Glass and Glass Production in the Near East during the Iron Age: Evidence from objects, texts and chemical analysis examines the history of glass in Iron Age Mesopotamia and neighbouring regions (1000–539 BCE). This is the first monograph to cover this region and period comprehensively and in detail and thus fills a significant gap in glass research. It focusses on identification of the different types of glass objects and their respective manufacturing techniques from the the Iron Age period. Both glass as material and individual glass objects are investigated to answer questions such as as how raw glass (primary production) and glass objects (secondary production) were manufactured, how both these industries were organised, and how widespread glass objects were in Mesopotamian society in the Iron Age period. Such a comprehensive picture of glass and its production in the Iron Age can only be achieved by setting archaeological data in relation to cuneiform texts, archaeometric analyses and experimental-archaeological investigations. With regard to the different disciplines incorporated into this study, an attempt was made to view them together and to establish connections between these areas.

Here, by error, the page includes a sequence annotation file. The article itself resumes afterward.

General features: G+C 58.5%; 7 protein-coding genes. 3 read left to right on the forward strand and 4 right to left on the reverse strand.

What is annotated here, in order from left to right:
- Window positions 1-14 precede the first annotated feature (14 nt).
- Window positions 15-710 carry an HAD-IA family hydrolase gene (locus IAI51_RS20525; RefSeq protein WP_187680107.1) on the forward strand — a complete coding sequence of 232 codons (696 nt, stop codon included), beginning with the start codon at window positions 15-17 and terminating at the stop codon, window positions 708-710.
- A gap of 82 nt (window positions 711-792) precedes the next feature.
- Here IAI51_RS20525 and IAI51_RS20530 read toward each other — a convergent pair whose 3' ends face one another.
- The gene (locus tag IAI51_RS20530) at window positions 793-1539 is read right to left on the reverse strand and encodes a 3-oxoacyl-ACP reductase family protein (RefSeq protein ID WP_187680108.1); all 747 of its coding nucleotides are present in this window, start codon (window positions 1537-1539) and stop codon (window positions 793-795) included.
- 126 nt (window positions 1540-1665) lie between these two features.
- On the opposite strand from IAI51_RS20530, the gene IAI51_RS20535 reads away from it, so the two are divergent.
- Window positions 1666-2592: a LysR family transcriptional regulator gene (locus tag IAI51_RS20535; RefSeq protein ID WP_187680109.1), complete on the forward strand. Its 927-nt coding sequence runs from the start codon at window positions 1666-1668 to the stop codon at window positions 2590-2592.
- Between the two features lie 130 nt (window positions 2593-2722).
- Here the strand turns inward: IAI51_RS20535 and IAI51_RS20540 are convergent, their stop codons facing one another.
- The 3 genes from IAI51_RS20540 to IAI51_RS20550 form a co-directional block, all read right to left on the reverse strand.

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About the Author
KATHARINA SCHMIDT obtained MA in Near Eastern Archaeology at Ludwig-Maximilians- Universität of Munich in 2012, with a dissertation on glazed Neo-Assyrian vessels from Upper Mesopotamia. In 2013 she started her Ph D as a member of the Graduate School ‘Distant Worlds’ at the same university. As a visiting researcher, she studied at University College, London, and acquired additional knowledge in the use of chemical analyses – in particular with regard to glass. In 2016 she completed her Ph D at Munich with a dissertation on glass and glassmaking in the Iron Age period. As an archaeologist she worked on excavations in Syria (Tell Halaf) and Turkey (Sirkeli Höyük, Dülük Baba Tepesi). Since 2016 she has been director of the German Protestant Institute of Archaeology in Amman, Jordan, where she carries out various research and excavation projects, above all the excavations at Tall Zirā´a.
Table of Contents
1. Foreword and Acknowledgements2. Glass and Glassy Materials: Definitions and Material Properties3. Archaeological Contexts: Sites with Iron Age Glass Finds4. The Glass Objects: Manufacturing Techniques, Typology, and Function5. Discussion of the Archaeological Data6. The Nineveh Glass Recipes7. Archaeometrical Evidence8. ConclusionIndex of Technical TermsBibliographyCataloguePlatesAppendix 1Appendix 2: Chemical raw data of different sites discussed